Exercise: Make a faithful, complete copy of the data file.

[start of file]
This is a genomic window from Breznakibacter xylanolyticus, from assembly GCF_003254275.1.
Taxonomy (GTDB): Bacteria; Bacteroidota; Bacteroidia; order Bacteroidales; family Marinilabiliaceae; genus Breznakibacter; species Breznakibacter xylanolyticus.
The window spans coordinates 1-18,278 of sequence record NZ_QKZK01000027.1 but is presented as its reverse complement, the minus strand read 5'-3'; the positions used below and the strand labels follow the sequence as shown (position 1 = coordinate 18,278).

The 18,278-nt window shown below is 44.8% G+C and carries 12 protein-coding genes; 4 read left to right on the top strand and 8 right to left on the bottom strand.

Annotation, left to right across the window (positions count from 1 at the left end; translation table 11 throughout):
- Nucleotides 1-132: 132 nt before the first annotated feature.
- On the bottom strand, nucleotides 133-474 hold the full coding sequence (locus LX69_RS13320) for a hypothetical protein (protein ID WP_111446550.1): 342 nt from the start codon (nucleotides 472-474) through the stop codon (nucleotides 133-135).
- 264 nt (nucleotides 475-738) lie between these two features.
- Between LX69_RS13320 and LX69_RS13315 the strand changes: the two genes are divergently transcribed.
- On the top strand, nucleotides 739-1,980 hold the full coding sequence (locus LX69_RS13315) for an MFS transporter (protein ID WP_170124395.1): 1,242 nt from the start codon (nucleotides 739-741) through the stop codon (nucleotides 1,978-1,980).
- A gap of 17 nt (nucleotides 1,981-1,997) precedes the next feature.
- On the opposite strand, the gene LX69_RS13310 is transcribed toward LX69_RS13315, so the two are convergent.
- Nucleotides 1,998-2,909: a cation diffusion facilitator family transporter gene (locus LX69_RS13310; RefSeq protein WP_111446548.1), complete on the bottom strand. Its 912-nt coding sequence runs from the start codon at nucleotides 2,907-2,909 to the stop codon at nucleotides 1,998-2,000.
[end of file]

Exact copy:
This is a genomic window from Breznakibacter xylanolyticus, from assembly GCF_003254275.1.
Taxonomy (GTDB): Bacteria; Bacteroidota; Bacteroidia; order Bacteroidales; family Marinilabiliaceae; genus Breznakibacter; species Breznakibacter xylanolyticus.
The window spans coordinates 1-18,278 of sequence record NZ_QKZK01000027.1 but is presented as its reverse complement, the minus strand read 5'-3'; the positions used below and the strand labels follow the sequence as shown (position 1 = coordinate 18,278).

The 18,278-nt window shown below is 44.8% G+C and carries 12 protein-coding genes; 4 read left to right on the top strand and 8 right to left on the bottom strand.

Annotation, left to right across the window (positions count from 1 at the left end; translation table 11 throughout):
- Nucleotides 1-132: 132 nt before the first annotated feature.
- On the bottom strand, nucleotides 133-474 hold the full coding sequence (locus LX69_RS13320) for a hypothetical protein (protein ID WP_111446550.1): 342 nt from the start codon (nucleotides 472-474) through the stop codon (nucleotides 133-135).
- 264 nt (nucleotides 475-738) lie between these two features.
- Between LX69_RS13320 and LX69_RS13315 the strand changes: the two genes are divergently transcribed.
- On the top strand, nucleotides 739-1,980 hold the full coding sequence (locus LX69_RS13315) for an MFS transporter (protein ID WP_170124395.1): 1,242 nt from the start codon (nucleotides 739-741) through the stop codon (nucleotides 1,978-1,980).
- A gap of 17 nt (nucleotides 1,981-1,997) precedes the next feature.
- On the opposite strand, the gene LX69_RS13310 is transcribed toward LX69_RS13315, so the two are convergent.
- Nucleotides 1,998-2,909: a cation diffusion facilitator family transporter gene (locus LX69_RS13310; RefSeq protein WP_111446548.1), complete on the bottom strand. Its 912-nt coding sequence runs from the start codon at nucleotides 2,907-2,909 to the stop codon at nucleotides 1,998-2,000.